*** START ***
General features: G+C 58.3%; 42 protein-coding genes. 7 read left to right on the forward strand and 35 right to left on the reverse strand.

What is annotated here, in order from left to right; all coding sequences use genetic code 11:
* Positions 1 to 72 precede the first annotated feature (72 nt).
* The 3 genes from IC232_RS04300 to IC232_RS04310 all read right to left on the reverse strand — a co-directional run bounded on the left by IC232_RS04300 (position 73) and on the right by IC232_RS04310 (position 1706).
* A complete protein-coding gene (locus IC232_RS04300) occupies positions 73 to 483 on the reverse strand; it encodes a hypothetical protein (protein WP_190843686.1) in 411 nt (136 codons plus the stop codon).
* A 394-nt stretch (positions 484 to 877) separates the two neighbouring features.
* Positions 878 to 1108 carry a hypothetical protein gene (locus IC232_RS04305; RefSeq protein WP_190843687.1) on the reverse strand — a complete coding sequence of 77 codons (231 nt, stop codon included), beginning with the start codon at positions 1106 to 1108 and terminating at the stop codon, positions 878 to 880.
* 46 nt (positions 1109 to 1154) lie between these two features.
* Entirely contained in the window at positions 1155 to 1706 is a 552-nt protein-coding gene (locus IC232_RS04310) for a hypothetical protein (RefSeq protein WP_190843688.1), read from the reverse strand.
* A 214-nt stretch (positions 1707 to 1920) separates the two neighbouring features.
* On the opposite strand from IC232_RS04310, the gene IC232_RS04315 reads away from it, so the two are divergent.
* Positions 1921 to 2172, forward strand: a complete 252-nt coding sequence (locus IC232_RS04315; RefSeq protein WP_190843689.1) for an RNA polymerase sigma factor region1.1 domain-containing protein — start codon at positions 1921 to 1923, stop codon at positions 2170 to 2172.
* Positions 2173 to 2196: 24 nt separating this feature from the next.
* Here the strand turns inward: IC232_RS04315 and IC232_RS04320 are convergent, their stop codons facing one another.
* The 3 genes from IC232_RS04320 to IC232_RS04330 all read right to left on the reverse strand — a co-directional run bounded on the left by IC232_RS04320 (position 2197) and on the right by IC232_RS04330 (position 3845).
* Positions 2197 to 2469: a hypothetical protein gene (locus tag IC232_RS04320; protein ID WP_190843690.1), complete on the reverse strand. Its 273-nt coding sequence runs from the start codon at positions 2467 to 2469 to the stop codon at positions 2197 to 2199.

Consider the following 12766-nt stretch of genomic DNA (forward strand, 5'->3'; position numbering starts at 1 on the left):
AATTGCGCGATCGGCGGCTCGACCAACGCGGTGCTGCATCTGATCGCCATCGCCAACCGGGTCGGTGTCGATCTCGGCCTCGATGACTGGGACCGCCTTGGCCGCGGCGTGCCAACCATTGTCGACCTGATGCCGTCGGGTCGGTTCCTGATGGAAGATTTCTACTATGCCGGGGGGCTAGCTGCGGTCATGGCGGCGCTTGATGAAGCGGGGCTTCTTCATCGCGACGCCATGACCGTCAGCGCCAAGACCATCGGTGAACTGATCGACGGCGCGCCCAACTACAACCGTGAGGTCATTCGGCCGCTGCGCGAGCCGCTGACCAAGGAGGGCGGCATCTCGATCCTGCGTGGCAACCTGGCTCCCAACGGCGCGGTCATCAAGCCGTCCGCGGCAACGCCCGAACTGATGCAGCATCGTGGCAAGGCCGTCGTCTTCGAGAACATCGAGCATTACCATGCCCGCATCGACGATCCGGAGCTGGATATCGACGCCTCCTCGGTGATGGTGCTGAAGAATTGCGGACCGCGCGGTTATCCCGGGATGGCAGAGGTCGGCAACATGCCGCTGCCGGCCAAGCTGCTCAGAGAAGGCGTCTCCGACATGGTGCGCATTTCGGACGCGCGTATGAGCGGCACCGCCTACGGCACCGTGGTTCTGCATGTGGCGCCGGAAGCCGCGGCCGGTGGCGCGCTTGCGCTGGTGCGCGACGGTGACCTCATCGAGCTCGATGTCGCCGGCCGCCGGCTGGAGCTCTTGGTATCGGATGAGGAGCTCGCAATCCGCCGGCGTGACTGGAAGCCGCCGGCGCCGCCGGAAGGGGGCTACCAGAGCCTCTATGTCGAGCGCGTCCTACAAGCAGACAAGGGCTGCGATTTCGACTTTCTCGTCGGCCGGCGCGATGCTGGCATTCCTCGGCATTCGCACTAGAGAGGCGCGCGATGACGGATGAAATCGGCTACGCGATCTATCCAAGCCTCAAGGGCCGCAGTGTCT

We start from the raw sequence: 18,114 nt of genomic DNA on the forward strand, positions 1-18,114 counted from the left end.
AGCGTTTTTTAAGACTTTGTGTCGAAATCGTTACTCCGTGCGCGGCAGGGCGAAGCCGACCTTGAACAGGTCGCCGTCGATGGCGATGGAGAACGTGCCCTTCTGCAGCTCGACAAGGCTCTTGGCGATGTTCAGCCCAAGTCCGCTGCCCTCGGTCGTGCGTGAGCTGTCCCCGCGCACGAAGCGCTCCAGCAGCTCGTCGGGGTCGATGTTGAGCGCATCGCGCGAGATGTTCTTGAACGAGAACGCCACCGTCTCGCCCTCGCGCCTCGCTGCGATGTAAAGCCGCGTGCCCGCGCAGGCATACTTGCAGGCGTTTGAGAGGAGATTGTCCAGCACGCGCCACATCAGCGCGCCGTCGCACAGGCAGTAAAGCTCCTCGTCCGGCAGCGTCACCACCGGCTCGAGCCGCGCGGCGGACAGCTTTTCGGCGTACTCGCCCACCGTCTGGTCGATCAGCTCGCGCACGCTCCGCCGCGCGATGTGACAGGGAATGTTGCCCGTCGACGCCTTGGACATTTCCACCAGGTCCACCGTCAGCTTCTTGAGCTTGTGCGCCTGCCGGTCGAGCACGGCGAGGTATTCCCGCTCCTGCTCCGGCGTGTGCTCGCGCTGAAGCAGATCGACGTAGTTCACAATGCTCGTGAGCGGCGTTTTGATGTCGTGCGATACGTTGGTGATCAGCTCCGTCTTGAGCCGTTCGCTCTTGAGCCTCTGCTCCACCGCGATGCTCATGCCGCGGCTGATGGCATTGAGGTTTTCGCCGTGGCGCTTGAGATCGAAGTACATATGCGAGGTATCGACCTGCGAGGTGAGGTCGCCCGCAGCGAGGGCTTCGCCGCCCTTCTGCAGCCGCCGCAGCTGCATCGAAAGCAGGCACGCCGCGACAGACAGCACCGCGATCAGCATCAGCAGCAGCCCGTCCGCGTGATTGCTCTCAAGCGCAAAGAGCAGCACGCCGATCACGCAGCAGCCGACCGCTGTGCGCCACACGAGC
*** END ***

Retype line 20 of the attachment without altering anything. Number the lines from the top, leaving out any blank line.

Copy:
AGCGTTTTTTAAGACTTTGTGTCGAAATCGTTACTCCGTGCGCGGCAGGGCGAAGCCGACCTTGAACAGGTCGCCGTCGATGGCGATGGAGAACGTGCCCTTCTGCAGCTCGACAAGGCTCTTGGCGATGTTCAGCCCAAGTCCGCTGCCCTCGGTCGTGCGTGAGCTGTCCCCGCGCACGAAGCGCTCCAGCAGCTCGTCGGGGTCGATGTTGAGCGCATCGCGCGAGATGTTCTTGAACGAGAACGCCACCGTCTCGCCCTCGCGCCTCGCTGCGATGTAAAGCCGCGTGCCCGCGCAGGCATACTTGCAGGCGTTTGAGAGGAGATTGTCCAGCACGCGCCACATCAGCGCGCCGTCGCACAGGCAGTAAAGCTCCTCGTCCGGCAGCGTCACCACCGGCTCGAGCCGCGCGGCGGACAGCTTTTCGGCGTACTCGCCCACCGTCTGGTCGATCAGCTCGCGCACGCTCCGCCGCGCGATGTGACAGGGAATGTTGCCCGTCGACGCCTTGGACATTTCCACCAGGTCCACCGTCAGCTTCTTGAGCTTGTGCGCCTGCCGGTCGAGCACGGCGAGGTATTCCCGCTCCTGCTCCGGCGTGTGCTCGCGCTGAAGCAGATCGACGTAGTTCACAATGCTCGTGAGCGGCGTTTTGATGTCGTGCGATACGTTGGTGATCAGCTCCGTCTTGAGCCGTTCGCTCTTGAGCCTCTGCTCCACCGCGATGCTCATGCCGCGGCTGATGGCATTGAGGTTTTCGCCGTGGCGCTTGAGATCGAAGTACATATGCGAGGTATCGACCTGCGAGGTGAGGTCGCCCGCAGCGAGGGCTTCGCCGCCCTTCTGCAGCCGCCGCAGCTGCATCGAAAGCAGGCACGCCGCGACAGACAGCACCGCGATCAGCATCAGCAGCAGCCCGTCCGCGTGATTGCTCTCAAGCGCAAAGAGCAGCACGCCGATCACGCAGCAGCCGACCGCTGTGCGCCACACGAGC